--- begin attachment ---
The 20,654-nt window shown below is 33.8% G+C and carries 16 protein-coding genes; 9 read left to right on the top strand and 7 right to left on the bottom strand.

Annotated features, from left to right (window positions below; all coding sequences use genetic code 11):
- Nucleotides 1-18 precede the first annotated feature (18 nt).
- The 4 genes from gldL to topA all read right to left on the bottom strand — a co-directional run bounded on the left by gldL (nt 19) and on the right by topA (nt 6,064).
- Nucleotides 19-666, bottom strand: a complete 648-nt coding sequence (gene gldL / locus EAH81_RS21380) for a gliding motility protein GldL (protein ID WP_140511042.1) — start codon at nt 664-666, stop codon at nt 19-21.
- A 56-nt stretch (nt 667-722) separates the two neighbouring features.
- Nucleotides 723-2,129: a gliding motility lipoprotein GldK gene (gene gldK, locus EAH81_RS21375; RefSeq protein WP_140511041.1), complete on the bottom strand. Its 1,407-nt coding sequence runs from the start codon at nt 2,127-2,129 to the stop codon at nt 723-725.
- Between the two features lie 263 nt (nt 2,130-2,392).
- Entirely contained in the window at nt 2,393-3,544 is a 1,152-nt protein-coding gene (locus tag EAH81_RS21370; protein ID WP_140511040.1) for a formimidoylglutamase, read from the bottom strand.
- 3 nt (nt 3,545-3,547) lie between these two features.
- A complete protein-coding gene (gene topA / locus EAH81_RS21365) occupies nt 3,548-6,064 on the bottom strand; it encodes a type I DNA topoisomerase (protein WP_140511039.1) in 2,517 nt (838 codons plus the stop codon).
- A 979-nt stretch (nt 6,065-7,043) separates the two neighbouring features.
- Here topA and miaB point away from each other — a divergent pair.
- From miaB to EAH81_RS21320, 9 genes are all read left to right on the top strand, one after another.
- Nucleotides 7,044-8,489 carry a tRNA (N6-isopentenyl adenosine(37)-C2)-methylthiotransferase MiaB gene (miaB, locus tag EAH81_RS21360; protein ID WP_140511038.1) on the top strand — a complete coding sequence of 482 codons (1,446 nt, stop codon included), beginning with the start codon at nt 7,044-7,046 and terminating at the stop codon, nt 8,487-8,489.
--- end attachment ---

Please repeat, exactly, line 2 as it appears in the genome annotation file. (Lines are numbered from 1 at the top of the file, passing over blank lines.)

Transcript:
Annotated features, from left to right (window positions below; all coding sequences use genetic code 11):